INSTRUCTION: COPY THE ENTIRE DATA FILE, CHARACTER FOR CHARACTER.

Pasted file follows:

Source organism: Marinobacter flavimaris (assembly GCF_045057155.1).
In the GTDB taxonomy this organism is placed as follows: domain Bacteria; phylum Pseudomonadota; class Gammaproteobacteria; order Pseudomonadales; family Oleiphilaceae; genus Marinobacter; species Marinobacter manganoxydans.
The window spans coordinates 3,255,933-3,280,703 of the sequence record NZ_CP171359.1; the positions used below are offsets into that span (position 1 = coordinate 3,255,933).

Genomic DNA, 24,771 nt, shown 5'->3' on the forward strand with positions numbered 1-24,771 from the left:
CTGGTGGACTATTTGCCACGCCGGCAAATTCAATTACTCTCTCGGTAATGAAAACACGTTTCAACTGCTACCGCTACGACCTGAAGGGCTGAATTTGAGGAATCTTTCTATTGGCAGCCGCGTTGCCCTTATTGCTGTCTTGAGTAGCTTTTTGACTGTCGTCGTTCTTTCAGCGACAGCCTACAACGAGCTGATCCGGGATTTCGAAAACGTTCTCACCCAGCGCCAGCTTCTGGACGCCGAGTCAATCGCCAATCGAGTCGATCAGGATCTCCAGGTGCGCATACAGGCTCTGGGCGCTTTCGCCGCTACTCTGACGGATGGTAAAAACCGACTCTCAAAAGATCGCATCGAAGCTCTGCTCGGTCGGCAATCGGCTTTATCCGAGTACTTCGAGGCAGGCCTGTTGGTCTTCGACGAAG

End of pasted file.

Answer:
Source organism: Marinobacter flavimaris (assembly GCF_045057155.1).
In the GTDB taxonomy this organism is placed as follows: domain Bacteria; phylum Pseudomonadota; class Gammaproteobacteria; order Pseudomonadales; family Oleiphilaceae; genus Marinobacter; species Marinobacter manganoxydans.
The window spans coordinates 3,255,933-3,280,703 of the sequence record NZ_CP171359.1; the positions used below are offsets into that span (position 1 = coordinate 3,255,933).

Genomic DNA, 24,771 nt, shown 5'->3' on the forward strand with positions numbered 1-24,771 from the left:
CTGGTGGACTATTTGCCACGCCGGCAAATTCAATTACTCTCTCGGTAATGAAAACACGTTTCAACTGCTACCGCTACGACCTGAAGGGCTGAATTTGAGGAATCTTTCTATTGGCAGCCGCGTTGCCCTTATTGCTGTCTTGAGTAGCTTTTTGACTGTCGTCGTTCTTTCAGCGACAGCCTACAACGAGCTGATCCGGGATTTCGAAAACGTTCTCACCCAGCGCCAGCTTCTGGACGCCGAGTCAATCGCCAATCGAGTCGATCAGGATCTCCAGGTGCGCATACAGGCTCTGGGCGCTTTCGCCGCTACTCTGACGGATGGTAAAAACCGACTCTCAAAAGATCGCATCGAAGCTCTGCTCGGTCGGCAATCGGCTTTATCCGAGTACTTCGAGGCAGGCCTGTTGGTCTTCGACGAAG